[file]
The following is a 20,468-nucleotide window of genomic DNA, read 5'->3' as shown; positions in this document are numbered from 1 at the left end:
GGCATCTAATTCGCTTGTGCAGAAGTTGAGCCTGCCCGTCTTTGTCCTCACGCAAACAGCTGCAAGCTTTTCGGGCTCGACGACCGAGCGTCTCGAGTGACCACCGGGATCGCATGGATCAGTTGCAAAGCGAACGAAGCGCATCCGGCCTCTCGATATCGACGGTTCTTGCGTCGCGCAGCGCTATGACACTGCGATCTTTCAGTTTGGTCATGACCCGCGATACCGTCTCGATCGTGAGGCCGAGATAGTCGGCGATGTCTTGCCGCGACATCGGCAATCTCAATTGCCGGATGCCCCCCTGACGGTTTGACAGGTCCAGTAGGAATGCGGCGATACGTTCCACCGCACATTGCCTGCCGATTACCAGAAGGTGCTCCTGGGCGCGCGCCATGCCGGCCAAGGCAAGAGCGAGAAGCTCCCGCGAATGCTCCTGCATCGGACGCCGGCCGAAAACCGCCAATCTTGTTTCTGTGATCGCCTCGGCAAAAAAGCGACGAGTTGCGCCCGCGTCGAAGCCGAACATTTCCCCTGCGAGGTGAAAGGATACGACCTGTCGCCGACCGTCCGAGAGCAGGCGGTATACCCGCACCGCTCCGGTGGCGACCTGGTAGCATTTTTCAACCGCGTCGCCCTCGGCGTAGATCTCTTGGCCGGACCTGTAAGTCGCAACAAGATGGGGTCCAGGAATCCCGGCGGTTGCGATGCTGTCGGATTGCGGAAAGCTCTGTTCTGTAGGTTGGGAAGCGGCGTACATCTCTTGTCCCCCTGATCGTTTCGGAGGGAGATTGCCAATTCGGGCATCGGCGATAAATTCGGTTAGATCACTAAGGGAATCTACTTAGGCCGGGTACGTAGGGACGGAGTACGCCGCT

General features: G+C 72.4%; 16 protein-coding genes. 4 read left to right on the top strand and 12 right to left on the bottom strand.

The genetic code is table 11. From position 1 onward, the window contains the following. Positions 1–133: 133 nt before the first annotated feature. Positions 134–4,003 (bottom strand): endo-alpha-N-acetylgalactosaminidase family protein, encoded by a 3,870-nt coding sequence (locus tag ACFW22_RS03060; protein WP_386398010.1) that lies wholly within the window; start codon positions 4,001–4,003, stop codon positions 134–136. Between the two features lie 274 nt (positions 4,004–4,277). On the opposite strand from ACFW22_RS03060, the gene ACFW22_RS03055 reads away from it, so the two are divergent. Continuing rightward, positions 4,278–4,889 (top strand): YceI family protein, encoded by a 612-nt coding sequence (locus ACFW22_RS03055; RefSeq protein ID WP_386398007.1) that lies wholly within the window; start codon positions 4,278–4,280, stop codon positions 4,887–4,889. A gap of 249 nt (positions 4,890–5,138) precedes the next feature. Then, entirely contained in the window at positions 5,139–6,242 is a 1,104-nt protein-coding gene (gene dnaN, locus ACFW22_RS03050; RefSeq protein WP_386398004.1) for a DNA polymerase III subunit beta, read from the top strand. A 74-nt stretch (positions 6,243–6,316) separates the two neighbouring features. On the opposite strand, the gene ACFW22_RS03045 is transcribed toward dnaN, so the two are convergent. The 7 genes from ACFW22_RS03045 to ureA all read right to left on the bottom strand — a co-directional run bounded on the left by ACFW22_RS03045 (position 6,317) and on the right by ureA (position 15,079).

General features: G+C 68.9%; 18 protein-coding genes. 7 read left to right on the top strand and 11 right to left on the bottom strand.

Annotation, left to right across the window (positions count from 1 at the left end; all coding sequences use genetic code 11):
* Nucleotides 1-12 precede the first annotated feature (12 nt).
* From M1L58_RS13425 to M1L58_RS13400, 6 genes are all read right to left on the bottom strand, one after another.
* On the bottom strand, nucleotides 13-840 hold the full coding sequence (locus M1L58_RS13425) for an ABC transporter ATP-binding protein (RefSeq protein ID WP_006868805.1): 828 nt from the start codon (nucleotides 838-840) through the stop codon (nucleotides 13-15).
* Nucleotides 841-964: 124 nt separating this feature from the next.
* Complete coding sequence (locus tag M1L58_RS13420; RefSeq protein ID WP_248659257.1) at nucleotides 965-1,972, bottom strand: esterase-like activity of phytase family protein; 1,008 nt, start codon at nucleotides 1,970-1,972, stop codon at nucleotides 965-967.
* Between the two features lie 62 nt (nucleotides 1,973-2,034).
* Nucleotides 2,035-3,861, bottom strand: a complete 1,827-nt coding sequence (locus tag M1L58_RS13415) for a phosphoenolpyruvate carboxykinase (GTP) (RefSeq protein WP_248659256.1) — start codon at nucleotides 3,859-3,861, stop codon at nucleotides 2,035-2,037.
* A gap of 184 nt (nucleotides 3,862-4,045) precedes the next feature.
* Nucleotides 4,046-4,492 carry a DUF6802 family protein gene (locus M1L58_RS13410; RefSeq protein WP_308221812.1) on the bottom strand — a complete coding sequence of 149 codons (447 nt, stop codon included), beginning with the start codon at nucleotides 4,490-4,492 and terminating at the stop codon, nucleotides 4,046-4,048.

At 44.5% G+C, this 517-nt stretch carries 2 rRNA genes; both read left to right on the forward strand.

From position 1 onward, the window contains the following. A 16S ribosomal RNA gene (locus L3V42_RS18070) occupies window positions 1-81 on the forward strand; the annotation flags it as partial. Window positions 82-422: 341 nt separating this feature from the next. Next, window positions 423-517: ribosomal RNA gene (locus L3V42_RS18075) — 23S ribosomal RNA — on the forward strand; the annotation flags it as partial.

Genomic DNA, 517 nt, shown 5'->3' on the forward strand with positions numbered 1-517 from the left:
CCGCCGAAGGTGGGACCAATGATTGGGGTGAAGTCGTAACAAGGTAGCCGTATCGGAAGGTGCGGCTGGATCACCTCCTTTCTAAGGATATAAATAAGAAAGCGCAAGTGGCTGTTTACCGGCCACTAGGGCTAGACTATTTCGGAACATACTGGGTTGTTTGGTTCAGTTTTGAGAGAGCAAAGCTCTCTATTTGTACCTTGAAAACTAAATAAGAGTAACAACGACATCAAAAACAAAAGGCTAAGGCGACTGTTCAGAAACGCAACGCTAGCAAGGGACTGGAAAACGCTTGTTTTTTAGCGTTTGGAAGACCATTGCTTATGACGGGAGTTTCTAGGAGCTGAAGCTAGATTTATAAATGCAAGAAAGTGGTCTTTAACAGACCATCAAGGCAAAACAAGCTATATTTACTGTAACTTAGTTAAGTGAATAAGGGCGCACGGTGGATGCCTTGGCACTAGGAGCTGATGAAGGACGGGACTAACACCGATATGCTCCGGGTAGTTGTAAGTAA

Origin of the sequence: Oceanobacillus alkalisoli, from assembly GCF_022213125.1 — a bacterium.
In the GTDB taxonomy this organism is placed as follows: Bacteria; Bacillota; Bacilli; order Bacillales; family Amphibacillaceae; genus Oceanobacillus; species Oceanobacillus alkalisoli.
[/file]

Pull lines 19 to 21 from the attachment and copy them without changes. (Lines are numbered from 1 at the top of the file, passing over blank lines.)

CCGCCGAAGGTGGGACCAATGATTGGGGTGAAGTCGTAACAAGGTAGCCGTATCGGAAGGTGCGGCTGGATCACCTCCTTTCTAAGGATATAAATAAGAAAGCGCAAGTGGCTGTTTACCGGCCACTAGGGCTAGACTATTTCGGAACATACTGGGTTGTTTGGTTCAGTTTTGAGAGAGCAAAGCTCTCTATTTGTACCTTGAAAACTAAATAAGAGTAACAACGACATCAAAAACAAAAGGCTAAGGCGACTGTTCAGAAACGCAACGCTAGCAAGGGACTGGAAAACGCTTGTTTTTTAGCGTTTGGAAGACCATTGCTTATGACGGGAGTTTCTAGGAGCTGAAGCTAGATTTATAAATGCAAGAAAGTGGTCTTTAACAGACCATCAAGGCAAAACAAGCTATATTTACTGTAACTTAGTTAAGTGAATAAGGGCGCACGGTGGATGCCTTGGCACTAGGAGCTGATGAAGGACGGGACTAACACCGATATGCTCCGGGTAGTTGTAAGTAA

Origin of the sequence: Oceanobacillus alkalisoli, from assembly GCF_022213125.1 — a bacterium.
In the GTDB taxonomy this organism is placed as follows: Bacteria; Bacillota; Bacilli; order Bacillales; family Amphibacillaceae; genus Oceanobacillus; species Oceanobacillus alkalisoli.